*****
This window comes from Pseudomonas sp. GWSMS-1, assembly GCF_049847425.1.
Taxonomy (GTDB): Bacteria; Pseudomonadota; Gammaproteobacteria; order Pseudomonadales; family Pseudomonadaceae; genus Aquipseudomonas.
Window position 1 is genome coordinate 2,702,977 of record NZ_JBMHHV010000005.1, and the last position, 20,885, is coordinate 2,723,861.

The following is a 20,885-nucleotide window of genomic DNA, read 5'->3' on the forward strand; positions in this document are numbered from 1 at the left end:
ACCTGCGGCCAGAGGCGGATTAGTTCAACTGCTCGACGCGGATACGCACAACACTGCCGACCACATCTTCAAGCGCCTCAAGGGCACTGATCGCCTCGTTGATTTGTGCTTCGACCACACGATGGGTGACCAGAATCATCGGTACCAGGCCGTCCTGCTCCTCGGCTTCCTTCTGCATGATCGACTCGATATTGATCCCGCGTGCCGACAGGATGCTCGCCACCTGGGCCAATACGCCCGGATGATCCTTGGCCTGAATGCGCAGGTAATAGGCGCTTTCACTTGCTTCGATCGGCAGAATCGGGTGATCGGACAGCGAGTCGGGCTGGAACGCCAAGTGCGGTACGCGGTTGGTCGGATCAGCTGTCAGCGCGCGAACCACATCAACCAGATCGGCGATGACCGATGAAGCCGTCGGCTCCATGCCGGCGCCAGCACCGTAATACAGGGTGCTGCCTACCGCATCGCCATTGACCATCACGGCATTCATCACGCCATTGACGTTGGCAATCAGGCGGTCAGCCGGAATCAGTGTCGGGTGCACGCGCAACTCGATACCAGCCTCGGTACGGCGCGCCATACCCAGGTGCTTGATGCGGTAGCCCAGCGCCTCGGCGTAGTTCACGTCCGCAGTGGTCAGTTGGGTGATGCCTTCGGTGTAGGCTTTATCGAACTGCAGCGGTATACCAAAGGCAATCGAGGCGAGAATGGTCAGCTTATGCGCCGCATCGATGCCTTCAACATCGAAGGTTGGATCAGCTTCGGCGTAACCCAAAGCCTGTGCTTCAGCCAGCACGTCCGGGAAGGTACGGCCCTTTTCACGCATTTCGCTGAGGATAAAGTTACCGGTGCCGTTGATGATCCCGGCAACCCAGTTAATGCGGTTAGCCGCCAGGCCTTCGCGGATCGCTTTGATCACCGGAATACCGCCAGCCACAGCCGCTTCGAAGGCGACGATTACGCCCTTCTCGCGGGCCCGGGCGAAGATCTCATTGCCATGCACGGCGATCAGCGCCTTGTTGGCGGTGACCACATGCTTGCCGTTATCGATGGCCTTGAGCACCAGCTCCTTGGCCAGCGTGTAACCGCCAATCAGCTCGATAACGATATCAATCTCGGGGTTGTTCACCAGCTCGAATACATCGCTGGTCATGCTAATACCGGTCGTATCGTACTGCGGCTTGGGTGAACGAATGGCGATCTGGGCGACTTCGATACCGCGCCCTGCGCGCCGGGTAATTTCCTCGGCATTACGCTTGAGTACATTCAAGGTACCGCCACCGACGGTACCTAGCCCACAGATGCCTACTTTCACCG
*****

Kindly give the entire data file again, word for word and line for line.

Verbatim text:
This window comes from Pseudomonas sp. GWSMS-1, assembly GCF_049847425.1.
Taxonomy (GTDB): Bacteria; Pseudomonadota; Gammaproteobacteria; order Pseudomonadales; family Pseudomonadaceae; genus Aquipseudomonas.
Window position 1 is genome coordinate 2,702,977 of record NZ_JBMHHV010000005.1, and the last position, 20,885, is coordinate 2,723,861.

The following is a 20,885-nucleotide window of genomic DNA, read 5'->3' on the forward strand; positions in this document are numbered from 1 at the left end:
ACCTGCGGCCAGAGGCGGATTAGTTCAACTGCTCGACGCGGATACGCACAACACTGCCGACCACATCTTCAAGCGCCTCAAGGGCACTGATCGCCTCGTTGATTTGTGCTTCGACCACACGATGGGTGACCAGAATCATCGGTACCAGGCCGTCCTGCTCCTCGGCTTCCTTCTGCATGATCGACTCGATATTGATCCCGCGTGCCGACAGGATGCTCGCCACCTGGGCCAATACGCCCGGATGATCCTTGGCCTGAATGCGCAGGTAATAGGCGCTTTCACTTGCTTCGATCGGCAGAATCGGGTGATCGGACAGCGAGTCGGGCTGGAACGCCAAGTGCGGTACGCGGTTGGTCGGATCAGCTGTCAGCGCGCGAACCACATCAACCAGATCGGCGATGACCGATGAAGCCGTCGGCTCCATGCCGGCGCCAGCACCGTAATACAGGGTGCTGCCTACCGCATCGCCATTGACCATCACGGCATTCATCACGCCATTGACGTTGGCAATCAGGCGGTCAGCCGGAATCAGTGTCGGGTGCACGCGCAACTCGATACCAGCCTCGGTACGGCGCGCCATACCCAGGTGCTTGATGCGGTAGCCCAGCGCCTCGGCGTAGTTCACGTCCGCAGTGGTCAGTTGGGTGATGCCTTCGGTGTAGGCTTTATCGAACTGCAGCGGTATACCAAAGGCAATCGAGGCGAGAATGGTCAGCTTATGCGCCGCATCGATGCCTTCAACATCGAAGGTTGGATCAGCTTCGGCGTAACCCAAAGCCTGTGCTTCAGCCAGCACGTCCGGGAAGGTACGGCCCTTTTCACGCATTTCGCTGAGGATAAAGTTACCGGTGCCGTTGATGATCCCGGCAACCCAGTTAATGCGGTTAGCCGCCAGGCCTTCGCGGATCGCTTTGATCACCGGAATACCGCCAGCCACAGCCGCTTCGAAGGCGACGATTACGCCCTTCTCGCGGGCCCGGGCGAAGATCTCATTGCCATGCACGGCGATCAGCGCCTTGTTGGCGGTGACCACATGCTTGCCGTTATCGATGGCCTTGAGCACCAGCTCCTTGGCCAGCGTGTAACCGCCAATCAGCTCGATAACGATATCAATCTCGGGGTTGTTCACCAGCTCGAATACATCGCTGGTCATGCTAATACCGGTCGTATCGTACTGCGGCTTGGGTGAACGAATGGCGATCTGGGCGACTTCGATACCGCGCCCTGCGCGCCGGGTAATTTCCTCGGCATTACGCTTGAGTACATTCAAGGTACCGCCACCGACGGTACCTAGCCCACAGATGCCTACTTTCACCG